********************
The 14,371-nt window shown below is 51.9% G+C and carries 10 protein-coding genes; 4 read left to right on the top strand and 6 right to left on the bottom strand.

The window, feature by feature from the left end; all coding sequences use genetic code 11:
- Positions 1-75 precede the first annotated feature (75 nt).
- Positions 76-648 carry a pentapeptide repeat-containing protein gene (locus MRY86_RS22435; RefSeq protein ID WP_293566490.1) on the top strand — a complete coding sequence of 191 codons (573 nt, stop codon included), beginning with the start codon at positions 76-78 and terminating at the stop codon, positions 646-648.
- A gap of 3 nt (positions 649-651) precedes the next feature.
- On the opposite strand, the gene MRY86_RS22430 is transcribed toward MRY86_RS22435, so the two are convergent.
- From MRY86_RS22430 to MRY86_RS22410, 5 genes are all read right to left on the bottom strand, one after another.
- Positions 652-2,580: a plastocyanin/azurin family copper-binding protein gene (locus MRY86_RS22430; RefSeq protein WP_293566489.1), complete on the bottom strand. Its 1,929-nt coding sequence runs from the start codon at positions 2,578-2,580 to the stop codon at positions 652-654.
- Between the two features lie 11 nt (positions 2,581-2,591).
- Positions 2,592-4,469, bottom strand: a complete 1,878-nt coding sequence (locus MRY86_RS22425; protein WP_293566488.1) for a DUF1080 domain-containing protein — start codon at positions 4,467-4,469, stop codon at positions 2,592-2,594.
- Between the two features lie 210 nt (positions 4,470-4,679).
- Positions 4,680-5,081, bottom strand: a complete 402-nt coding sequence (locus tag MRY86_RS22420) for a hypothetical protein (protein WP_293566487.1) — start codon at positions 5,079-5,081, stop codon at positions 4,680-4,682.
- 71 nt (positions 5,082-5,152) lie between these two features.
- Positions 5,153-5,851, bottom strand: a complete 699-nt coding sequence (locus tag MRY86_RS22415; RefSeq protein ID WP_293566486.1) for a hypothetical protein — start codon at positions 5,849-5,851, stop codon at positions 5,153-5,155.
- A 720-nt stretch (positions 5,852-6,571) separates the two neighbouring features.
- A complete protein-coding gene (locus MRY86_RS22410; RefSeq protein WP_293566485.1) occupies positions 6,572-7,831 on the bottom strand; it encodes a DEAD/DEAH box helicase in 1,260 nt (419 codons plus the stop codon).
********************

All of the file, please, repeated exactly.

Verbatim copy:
The 14,371-nt window shown below is 51.9% G+C and carries 10 protein-coding genes; 4 read left to right on the top strand and 6 right to left on the bottom strand.

The window, feature by feature from the left end; all coding sequences use genetic code 11:
- Positions 1-75 precede the first annotated feature (75 nt).
- Positions 76-648 carry a pentapeptide repeat-containing protein gene (locus MRY86_RS22435; RefSeq protein ID WP_293566490.1) on the top strand — a complete coding sequence of 191 codons (573 nt, stop codon included), beginning with the start codon at positions 76-78 and terminating at the stop codon, positions 646-648.
- A gap of 3 nt (positions 649-651) precedes the next feature.
- On the opposite strand, the gene MRY86_RS22430 is transcribed toward MRY86_RS22435, so the two are convergent.
- From MRY86_RS22430 to MRY86_RS22410, 5 genes are all read right to left on the bottom strand, one after another.
- Positions 652-2,580: a plastocyanin/azurin family copper-binding protein gene (locus MRY86_RS22430; RefSeq protein WP_293566489.1), complete on the bottom strand. Its 1,929-nt coding sequence runs from the start codon at positions 2,578-2,580 to the stop codon at positions 652-654.
- Between the two features lie 11 nt (positions 2,581-2,591).
- Positions 2,592-4,469, bottom strand: a complete 1,878-nt coding sequence (locus MRY86_RS22425; protein WP_293566488.1) for a DUF1080 domain-containing protein — start codon at positions 4,467-4,469, stop codon at positions 2,592-2,594.
- Between the two features lie 210 nt (positions 4,470-4,679).
- Positions 4,680-5,081, bottom strand: a complete 402-nt coding sequence (locus tag MRY86_RS22420) for a hypothetical protein (protein WP_293566487.1) — start codon at positions 5,079-5,081, stop codon at positions 4,680-4,682.
- 71 nt (positions 5,082-5,152) lie between these two features.
- Positions 5,153-5,851, bottom strand: a complete 699-nt coding sequence (locus tag MRY86_RS22415; RefSeq protein ID WP_293566486.1) for a hypothetical protein — start codon at positions 5,849-5,851, stop codon at positions 5,153-5,155.
- A 720-nt stretch (positions 5,852-6,571) separates the two neighbouring features.
- A complete protein-coding gene (locus MRY86_RS22410; RefSeq protein WP_293566485.1) occupies positions 6,572-7,831 on the bottom strand; it encodes a DEAD/DEAH box helicase in 1,260 nt (419 codons plus the stop codon).